Conferences - Seminars
Special ENAC Research Day & EESS talk on "Multivariate Time Series Models for Environmental Applications based on Latent Stochastic Processes"
By Dr Stéphane Guerrier, Assistant Professor, Department of Statistics, University of Illinois at Urbana-Champaign (USA)
Stéphane Guerrier received a M.Sc. degree in Environmental Engineering from the École Polytechnique Fédérale de Lausanne (EPFL), Switzerland, in 2008, and a Ph.D. degree in Statistics from the University of Geneva, Switzerland, in 2013. He is currently Assistant Professor with the Department of Statistics at the University of Illinois at Urbana–Champaign, IL, USA. His current research interests include time series analysis, spatial statistics, simulation-based estimation methods and robust statistics.
A growing area of interest in ecological research lies in the effects of changes in climate on biological communities and the effects of changes in biological communities on weather and climate. Climate conditions often are measured by ecologists as time series either with meteorological measurements recorded at weather stations or with environmental sensors at fixed time intervals. Mixed models are a good candidate to deal with these types of measurements allowing to obtain a better inference on the true parameters of interest for the researcher. However, the level of complexity which can be handled for the dependence structure in the residuals is limited in practice. Indeed, the examples in ecological research show how there can be a series of factors contributing to the dependence structure in residuals over time and the observations can be the result of different combinations of stochastic processes. Given these considerations, there is a need to model multivariate time series with a complex structure delivered by the fact that the individual time series can share some models and factors with some time series but not with others (or eventually not share any model at all). As a solution to this problem we present a method which addresses these issues based on the concept of latent processes which can be extended to a multivariate setting where the dependence between observations between and within factors can be explained by "shared'' models between time series. An approach based on this concept appears reasonable and indeed more appropriate considering the actual conditions under which experimental data is collected. In this work we use the idea of the Generalized Method of Wavelet Moments (GMWM) to estimate these multivariate time series with complex dependence structures. This is done in a straightforward and computationally efficient manner allowing to deliver an easy-to-implement method for the estimation of these random effects. When applied to some vapor pressure deficit data, the method provides results which are consistent with ecological interpretations and gives additional insight into the dependence structures among explanatory factors. This is a joint work with Allison Gardner, Roberto Molinari and James Balamuta.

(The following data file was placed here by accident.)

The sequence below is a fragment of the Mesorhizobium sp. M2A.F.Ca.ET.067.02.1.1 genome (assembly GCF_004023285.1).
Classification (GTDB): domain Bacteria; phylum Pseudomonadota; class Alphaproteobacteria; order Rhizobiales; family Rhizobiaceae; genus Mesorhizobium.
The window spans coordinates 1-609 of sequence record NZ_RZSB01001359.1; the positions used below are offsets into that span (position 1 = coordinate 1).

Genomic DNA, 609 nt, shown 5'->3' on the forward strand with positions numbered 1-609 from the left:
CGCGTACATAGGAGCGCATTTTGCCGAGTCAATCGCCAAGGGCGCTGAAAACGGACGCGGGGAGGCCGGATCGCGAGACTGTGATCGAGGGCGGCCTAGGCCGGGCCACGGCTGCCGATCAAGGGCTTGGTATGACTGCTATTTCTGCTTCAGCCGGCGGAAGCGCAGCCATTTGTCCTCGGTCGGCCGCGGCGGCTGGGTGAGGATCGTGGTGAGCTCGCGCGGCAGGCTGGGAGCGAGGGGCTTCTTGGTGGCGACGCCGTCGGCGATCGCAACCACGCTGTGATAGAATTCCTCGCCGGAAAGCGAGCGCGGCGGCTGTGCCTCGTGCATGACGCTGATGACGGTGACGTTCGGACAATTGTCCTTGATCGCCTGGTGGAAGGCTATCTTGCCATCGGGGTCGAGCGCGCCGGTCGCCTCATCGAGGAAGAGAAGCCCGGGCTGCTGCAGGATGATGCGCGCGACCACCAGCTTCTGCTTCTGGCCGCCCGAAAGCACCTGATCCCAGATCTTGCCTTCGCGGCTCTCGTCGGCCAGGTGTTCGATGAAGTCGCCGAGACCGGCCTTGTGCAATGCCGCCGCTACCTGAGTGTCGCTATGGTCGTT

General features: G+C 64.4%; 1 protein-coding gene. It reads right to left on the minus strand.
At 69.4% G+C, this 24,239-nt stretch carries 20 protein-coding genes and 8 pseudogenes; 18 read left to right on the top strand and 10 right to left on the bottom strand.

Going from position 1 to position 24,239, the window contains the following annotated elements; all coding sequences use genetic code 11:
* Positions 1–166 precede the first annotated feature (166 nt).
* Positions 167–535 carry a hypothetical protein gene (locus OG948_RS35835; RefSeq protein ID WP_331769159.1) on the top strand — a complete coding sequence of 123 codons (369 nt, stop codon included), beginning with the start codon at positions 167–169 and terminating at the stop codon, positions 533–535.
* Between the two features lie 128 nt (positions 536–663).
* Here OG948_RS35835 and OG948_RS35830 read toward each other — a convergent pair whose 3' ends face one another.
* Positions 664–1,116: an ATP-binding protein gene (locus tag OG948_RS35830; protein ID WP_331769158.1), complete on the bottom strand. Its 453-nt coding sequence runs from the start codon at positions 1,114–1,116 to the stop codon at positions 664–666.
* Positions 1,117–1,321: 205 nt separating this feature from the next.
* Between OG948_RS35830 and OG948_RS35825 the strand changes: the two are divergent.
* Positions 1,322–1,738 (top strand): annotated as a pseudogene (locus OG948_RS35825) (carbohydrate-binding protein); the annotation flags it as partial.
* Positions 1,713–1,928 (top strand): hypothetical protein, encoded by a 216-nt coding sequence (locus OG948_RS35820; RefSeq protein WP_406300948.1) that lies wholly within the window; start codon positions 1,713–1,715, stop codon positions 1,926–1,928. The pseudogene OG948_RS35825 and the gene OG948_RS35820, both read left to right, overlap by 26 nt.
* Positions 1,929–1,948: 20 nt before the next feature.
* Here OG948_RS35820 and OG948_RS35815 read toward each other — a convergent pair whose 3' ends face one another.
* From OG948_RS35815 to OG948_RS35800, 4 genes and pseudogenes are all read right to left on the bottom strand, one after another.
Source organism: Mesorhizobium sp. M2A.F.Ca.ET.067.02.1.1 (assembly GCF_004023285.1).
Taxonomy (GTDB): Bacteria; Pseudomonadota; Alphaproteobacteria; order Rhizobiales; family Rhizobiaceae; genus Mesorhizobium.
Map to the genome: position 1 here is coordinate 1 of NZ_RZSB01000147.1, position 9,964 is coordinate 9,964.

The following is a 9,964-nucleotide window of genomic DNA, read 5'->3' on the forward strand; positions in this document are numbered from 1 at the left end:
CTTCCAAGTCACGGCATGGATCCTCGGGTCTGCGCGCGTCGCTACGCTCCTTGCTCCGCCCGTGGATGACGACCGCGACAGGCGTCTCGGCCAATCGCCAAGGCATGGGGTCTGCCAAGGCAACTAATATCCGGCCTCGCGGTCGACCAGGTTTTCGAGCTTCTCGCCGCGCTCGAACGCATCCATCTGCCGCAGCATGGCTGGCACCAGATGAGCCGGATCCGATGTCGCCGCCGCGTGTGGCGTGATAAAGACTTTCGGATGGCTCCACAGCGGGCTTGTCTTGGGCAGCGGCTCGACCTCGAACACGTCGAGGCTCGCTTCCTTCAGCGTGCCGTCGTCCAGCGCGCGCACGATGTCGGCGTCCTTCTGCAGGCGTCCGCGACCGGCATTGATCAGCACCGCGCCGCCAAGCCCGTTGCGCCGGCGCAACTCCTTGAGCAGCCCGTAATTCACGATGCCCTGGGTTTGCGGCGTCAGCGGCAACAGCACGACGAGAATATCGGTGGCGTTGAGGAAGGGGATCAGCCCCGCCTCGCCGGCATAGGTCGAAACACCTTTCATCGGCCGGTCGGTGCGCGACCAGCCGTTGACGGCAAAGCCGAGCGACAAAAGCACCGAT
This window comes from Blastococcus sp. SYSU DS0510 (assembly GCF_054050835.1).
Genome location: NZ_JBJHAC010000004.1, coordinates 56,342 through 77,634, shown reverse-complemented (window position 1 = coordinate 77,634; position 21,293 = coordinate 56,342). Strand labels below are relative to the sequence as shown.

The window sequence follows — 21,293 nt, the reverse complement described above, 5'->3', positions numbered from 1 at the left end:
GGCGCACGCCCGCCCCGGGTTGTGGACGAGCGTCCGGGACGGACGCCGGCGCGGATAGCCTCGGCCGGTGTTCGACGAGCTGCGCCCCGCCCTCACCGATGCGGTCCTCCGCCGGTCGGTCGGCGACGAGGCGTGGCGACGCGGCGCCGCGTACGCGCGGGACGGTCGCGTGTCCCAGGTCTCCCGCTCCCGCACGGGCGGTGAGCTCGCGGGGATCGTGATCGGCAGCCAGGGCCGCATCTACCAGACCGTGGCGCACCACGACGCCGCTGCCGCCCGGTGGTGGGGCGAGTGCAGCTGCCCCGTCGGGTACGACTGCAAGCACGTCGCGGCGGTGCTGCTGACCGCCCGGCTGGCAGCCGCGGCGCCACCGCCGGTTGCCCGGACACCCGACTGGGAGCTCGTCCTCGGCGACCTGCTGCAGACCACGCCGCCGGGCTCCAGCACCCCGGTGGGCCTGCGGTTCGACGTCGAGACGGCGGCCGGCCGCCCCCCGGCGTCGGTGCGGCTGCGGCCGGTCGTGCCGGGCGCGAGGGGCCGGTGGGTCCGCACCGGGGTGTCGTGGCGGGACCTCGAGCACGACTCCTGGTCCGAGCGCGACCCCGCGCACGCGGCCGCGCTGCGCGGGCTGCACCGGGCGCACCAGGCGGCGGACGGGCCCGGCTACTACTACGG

Organization EESS - IIE
Accessibility General public
This event is internal